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Saturday, October 1, 2016

Fredriksen Ups Osprey Offering

January 11, 2001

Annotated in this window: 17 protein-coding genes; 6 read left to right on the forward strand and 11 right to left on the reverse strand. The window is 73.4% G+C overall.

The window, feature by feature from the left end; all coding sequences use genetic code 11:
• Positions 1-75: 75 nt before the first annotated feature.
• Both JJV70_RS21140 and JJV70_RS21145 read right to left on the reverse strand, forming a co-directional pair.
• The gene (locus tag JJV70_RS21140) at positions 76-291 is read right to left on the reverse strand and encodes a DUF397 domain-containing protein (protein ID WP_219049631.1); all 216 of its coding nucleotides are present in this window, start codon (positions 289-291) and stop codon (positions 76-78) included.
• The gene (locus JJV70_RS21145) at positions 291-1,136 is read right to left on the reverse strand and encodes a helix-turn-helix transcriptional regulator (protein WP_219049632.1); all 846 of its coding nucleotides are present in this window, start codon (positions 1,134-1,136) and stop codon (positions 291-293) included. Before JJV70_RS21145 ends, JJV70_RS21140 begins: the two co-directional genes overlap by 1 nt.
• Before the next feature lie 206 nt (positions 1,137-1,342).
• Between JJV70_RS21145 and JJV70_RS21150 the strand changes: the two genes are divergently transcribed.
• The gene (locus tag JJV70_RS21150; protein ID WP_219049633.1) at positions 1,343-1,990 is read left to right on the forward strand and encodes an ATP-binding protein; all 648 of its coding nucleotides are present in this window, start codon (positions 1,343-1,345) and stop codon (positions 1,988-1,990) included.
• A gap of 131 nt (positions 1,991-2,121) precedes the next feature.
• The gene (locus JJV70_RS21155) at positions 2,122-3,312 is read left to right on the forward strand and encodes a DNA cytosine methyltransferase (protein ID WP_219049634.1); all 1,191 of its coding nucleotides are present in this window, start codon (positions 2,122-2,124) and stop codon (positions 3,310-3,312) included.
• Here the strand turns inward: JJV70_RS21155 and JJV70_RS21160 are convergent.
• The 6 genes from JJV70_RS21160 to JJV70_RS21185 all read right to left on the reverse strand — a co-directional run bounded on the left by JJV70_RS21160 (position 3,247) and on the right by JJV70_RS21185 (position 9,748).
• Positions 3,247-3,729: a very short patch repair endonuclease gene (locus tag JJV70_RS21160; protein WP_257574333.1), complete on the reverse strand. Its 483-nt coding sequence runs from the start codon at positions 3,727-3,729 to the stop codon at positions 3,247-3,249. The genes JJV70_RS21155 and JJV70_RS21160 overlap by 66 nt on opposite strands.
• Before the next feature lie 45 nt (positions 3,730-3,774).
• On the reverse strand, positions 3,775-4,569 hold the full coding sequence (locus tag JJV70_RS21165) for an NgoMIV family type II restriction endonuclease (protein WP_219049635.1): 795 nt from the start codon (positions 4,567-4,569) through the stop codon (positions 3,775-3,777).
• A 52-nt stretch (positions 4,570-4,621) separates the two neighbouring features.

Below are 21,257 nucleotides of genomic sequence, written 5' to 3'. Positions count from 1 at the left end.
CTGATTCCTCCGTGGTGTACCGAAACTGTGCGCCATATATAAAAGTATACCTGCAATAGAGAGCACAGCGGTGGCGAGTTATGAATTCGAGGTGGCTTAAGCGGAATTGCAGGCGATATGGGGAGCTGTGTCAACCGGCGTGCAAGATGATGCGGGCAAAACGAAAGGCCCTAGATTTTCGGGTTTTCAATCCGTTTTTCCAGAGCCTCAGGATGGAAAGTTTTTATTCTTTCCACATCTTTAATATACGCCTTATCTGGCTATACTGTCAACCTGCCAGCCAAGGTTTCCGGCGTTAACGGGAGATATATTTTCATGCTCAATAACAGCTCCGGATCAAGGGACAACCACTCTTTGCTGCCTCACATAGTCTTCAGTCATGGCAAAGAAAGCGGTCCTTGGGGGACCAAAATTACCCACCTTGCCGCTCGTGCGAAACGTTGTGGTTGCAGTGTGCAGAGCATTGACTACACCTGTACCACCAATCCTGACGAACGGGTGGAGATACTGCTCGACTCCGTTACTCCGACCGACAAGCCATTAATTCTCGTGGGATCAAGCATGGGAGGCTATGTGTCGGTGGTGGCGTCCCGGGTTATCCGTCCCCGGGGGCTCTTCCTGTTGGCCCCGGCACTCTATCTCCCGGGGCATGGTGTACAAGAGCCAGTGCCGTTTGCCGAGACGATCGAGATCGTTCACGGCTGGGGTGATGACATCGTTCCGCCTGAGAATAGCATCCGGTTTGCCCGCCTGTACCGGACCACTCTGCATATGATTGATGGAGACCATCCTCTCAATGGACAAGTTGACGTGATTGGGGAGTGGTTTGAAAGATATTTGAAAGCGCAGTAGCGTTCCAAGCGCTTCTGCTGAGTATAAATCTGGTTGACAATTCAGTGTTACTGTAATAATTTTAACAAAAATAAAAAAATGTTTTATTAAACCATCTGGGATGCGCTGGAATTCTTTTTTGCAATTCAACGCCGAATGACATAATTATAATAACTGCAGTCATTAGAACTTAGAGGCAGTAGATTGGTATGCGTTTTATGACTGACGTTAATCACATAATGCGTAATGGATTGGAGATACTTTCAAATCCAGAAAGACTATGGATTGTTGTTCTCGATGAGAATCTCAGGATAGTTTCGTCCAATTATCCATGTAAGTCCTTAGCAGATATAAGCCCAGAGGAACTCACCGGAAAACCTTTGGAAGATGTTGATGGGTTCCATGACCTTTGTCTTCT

Norway's John Fredriksen raised his offer price for Singapore's Osprey Maritime by 12.5 percent in a move seen likely to result in a management change and possible de-listing of the group. Fredriksen, through his privately held World Shipholding Ltd., lifted his offer from S$1.00 to S$1.125 per share for the 38.85 percent of the tanker group he does not already own. Osprey shares ended up 11 percent at S$1.11 after hitting a high of S$1.16. Volume was thin at 660,000 shares. After the market close, the firm announced that its board member Charles Klotz had resigned effective January 10. It did not give a reason. The higher offer comes after criticism from Osprey management that World's initial offer undervalued the company. World's offer at S$1.00 was a steep discount to Osprey's net asset value of S$1.62 per share. World has said it plans to turn the Singapore group into a gas transporting company and sell other non-core shipping assets. World, through its adviser DBS Bank, said in a statement it would also raise the price for redeemable cumulative preference shares from S$0.5435 to S$0.6115. The oil transportation giant gave no reason for the increased offers. World made a formal bid for Osprey on December 4 after breaching Singapore's takeover trigger of 25 percent. It said on Thursday it had received irrevocable undertakings from other major shareholders to accept the revised offers, including Osprey chairman Timothy Cottew and Indonesian-linked groups PT Samudra Petrindo Asia. This would bring World's stake in Osprey to 80.67 percent from about 61.15 percent. The offer is open until January 26. While World has not said it plans to privatize and de-list Osprey, some analysts speculate the move could be on the cards. "They are going to privatize it. It's quite clear," said a shipping analyst at a Singapore bank securities firm. He said it was likely World could boost its holding to 90 percent, after which it could force the remaining shareholders to sell their stakes and take the firm private. "There is no reason for Fredriksen to keep a listing status in Singapore. He could inject it into his listed vehicle in Europe with better valuations," the analyst said. Osprey management has been releasing information on the group to show minority shareholders that World's initial offer of S$1.00 "significantly undervalues" the company. Osprey said it expected to swing to a net profit of US$108 million for the year ended December 31 from a net loss of US$191 million in 1999. Its estimated net tangible assets per share as of December 31 stood at 93.68 U.S. cents, which works out at about S$1.62. - (Reuters)


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